- 1 Best Composting Toilets Comparison Chart
- 2 Best Composting Toilet Reviews (Updated List)
- 3 What is a Composting Toilet?
- 4 The Advantages And Disadvantages Of Composting Toilets
- 5 Installation & Setup Of A New Composting Toilet
- 6 How To Use A Composting Toilet
- 7 Composting Toilet FAQs
- 8 Composting Toilets Are Great For Anyone Who Wants A Greener Home Environment
Are you someone who is into making your home as green as possible and maybe into gardening too?
Well, there is a great way you can go about doing a better job at each of these tasks. That is by installing what is known as a composting toilet. It is an environmentally friendly way to get rid of harmless composted body waste and also give your garden the growing boost that it probably needs. We are here to tell you a little bit more about these interesting toilets and to do a few composting toilet reviews.
Once you have finished reading this article you should have a good idea of what it takes to find the best composting toilet for your needs. After you buy one your home will be greener and so will your garden.
Best Composting Toilets Comparison Chart
Nature’s Head Dry Composting Toilet
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Nature’s Head Self Contained Composting Toilet
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Sun-Mar Excel Self-Contained Composting Toilet
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Best Composting Toilet Reviews (Updated List)
1. Nature’s Head Dry Composting Toilet
This is a very well-designed and compact composting toilet from Nature’s Head. There is no water necessary for its use and it works very well at composting your family’s solid human waste. It is perfect for small areas and places that you visit that are far from plumbing.
It is a composting told that features a sleek design and is 100% self-contained. With its sturdy construction and all stainless steel working parts, it can be used just about anywhere and will last you a long time too. This model composting toilet has a hand crank feature to speed up composting and does not produce any odor whatsoever as it works.
- What we like about this composting toilet
We were really surprised how compact this toilet is for all that it does for you. It measures only 19.8” x 20.8” x 20.5”. That means it is ideal for use to use in a camper, RV, secluded cabin, workshops or other places that have little room or have no sewer or septic access. It weighs only a little over 27 pounds which means it’s a very portable toilet too.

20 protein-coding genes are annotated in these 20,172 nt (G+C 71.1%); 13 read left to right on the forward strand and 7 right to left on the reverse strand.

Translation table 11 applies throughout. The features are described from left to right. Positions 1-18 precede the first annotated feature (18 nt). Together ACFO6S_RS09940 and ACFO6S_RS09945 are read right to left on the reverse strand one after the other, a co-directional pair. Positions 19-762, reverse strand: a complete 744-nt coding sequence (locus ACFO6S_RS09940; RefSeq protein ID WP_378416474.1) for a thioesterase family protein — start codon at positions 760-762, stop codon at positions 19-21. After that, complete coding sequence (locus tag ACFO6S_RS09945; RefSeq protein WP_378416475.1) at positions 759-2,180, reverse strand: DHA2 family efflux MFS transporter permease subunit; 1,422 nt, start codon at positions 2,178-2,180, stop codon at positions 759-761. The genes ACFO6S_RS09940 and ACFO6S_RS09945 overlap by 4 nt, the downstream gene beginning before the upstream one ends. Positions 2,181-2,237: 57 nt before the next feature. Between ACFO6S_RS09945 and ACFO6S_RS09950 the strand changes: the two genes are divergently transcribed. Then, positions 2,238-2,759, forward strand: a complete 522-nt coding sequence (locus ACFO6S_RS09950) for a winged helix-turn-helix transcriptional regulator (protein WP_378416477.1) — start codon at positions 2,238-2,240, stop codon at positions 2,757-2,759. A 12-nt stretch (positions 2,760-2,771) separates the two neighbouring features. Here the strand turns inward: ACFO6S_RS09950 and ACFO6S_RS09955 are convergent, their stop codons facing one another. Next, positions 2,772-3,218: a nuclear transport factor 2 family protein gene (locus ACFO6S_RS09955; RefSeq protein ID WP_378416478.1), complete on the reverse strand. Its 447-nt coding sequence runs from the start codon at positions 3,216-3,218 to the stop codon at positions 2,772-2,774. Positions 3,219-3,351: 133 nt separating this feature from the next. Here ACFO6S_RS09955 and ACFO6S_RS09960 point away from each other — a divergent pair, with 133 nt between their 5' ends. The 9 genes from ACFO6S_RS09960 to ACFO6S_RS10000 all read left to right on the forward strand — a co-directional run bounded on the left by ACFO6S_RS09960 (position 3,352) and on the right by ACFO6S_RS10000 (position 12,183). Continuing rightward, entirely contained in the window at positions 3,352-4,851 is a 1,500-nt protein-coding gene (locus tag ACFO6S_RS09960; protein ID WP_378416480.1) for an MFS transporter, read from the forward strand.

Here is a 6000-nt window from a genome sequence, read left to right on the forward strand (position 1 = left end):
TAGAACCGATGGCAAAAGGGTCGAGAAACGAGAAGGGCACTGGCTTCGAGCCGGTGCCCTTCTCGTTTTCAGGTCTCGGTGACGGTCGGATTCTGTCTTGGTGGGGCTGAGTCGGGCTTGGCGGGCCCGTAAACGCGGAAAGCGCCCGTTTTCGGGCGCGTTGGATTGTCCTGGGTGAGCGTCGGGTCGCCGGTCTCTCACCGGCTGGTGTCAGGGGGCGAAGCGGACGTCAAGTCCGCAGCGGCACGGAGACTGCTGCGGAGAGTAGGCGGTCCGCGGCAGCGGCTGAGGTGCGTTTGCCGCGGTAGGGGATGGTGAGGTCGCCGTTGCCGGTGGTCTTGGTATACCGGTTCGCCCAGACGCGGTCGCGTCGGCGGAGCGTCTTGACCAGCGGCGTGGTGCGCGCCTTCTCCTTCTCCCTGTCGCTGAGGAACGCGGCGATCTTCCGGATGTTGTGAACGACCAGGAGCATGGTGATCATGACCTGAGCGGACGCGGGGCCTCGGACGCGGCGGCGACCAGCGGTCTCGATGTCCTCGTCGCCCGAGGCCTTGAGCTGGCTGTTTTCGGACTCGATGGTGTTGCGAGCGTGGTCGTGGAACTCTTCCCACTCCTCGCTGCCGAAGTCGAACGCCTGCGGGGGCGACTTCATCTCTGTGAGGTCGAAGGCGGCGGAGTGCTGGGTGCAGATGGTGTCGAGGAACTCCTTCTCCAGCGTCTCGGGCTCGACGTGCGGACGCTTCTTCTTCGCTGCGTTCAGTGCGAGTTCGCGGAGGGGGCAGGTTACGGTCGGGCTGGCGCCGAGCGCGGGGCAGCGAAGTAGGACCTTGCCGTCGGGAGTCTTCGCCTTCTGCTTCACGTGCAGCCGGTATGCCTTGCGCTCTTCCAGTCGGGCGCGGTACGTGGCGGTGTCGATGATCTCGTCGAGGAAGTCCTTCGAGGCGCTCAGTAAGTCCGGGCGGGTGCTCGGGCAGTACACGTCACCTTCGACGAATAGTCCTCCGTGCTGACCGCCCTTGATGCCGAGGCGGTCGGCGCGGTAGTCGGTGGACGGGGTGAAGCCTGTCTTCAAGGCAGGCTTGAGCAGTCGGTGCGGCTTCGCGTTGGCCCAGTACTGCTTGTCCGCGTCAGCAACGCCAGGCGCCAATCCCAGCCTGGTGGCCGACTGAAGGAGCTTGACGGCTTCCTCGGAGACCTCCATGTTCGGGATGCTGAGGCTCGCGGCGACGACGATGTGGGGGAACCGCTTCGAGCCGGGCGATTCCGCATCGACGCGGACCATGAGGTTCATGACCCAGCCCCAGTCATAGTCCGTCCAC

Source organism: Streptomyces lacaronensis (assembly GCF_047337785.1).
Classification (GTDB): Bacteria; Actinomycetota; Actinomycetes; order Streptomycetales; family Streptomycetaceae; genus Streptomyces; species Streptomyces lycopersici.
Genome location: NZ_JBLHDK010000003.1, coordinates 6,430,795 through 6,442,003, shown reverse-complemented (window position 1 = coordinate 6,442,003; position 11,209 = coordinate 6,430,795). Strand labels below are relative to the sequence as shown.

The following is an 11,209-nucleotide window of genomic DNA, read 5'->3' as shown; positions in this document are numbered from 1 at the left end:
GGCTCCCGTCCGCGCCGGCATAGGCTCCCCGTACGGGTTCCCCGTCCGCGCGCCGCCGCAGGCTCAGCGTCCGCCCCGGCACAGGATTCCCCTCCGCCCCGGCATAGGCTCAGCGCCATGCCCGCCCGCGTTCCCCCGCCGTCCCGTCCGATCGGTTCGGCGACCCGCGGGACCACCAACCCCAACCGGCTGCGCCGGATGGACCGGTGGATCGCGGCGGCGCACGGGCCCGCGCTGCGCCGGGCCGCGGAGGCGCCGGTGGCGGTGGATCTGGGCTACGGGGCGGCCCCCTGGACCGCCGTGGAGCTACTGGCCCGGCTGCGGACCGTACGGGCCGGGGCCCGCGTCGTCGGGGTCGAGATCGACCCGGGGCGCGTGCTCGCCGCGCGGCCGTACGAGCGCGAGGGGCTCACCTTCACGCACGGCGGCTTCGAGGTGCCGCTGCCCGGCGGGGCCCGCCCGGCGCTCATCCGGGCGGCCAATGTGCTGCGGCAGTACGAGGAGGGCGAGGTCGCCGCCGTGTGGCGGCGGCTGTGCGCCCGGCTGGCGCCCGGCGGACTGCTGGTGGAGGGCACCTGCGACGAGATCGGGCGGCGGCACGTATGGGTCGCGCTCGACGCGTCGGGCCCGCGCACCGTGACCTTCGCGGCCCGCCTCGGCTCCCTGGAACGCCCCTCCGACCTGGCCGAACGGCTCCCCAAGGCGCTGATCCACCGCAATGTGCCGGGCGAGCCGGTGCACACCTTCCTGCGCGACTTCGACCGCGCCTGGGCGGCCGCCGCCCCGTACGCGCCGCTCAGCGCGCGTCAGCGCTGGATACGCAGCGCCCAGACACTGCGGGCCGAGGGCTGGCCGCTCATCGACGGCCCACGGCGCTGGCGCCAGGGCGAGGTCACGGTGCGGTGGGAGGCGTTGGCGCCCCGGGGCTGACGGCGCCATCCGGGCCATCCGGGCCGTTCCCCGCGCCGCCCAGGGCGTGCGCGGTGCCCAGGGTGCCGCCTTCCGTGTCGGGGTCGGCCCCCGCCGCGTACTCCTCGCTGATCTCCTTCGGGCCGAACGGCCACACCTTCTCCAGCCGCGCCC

- Possible drawbacks with this toilet
One thing we did not like about this toilet is it has a urine bypass system and this has to be emptied fairly often. They also did not make the composting chamber 100% air tight so you will have to add DE powder into the toilet to keep the flies away.
2. Nature’s Head Self Contained Composting Toilet
Here is another very nice working composting toilet from Nature’s head. They have been making these types of toilets a long time and that has made them a true leader in the field. This model composting toilet is both solidly built and will work very well wherever you decide to put it.
This model toilet has a much more comfortable elongated seated than most other composting toilets have. Also featured in its construction are a crank handle to speed up composting and all the working parts are made of corrosion-resistant stainless steel. It is designed so that it can be taken apart in less than a minute so its compost can be emptied.
- What we like about this composting toilet
We really liked the fact that this unit has just about everything you need for it included in the package. That makes it very easy to get it up and running quickly. Even smaller parts such as the vent hose and supporting fan unit are included right in the package too. The setup requires no water hookup which is very nice too.
- Possible drawbacks with this toilet
There were a few concerns we had with this composting toilet unit. For one, it has an installed urine bypass system and it is not easy for men or women to aim accurately at the holes required for its use. The side latches on this model toilet have a little trouble staying locked together also. A little surprised the manufacturer does not take the easy steps necessary to correct this.
3. Sun-Mar Excel Self-Contained Composting Toilet
Here is another very solid working composting toilet. It is made by the reputable Sun-Mar Corporation and it is obvious they put a lot of experience and thought into this composting toilet’s design. It is an ideal toilet to use in places that do not have access to septic systems or you don’t want to spend money adding plumbing.
It uses a bio-drum system for storing and processing the compost. This unit requires absolutely no water for use but you like any composting toilet you will need to add sawdust or some other component that absorbs moisture to it.
- What we like about this composting toilet
This is a big composting toilet and part of that is due to the size of its composting bin. The large capacity composting bin means you don’t have to empty this unit as often as some models of composting toilets. That makes this model toilet ideal for larger families to use. Everything you need comes with it too including the venting kit and plug-in electrical supply.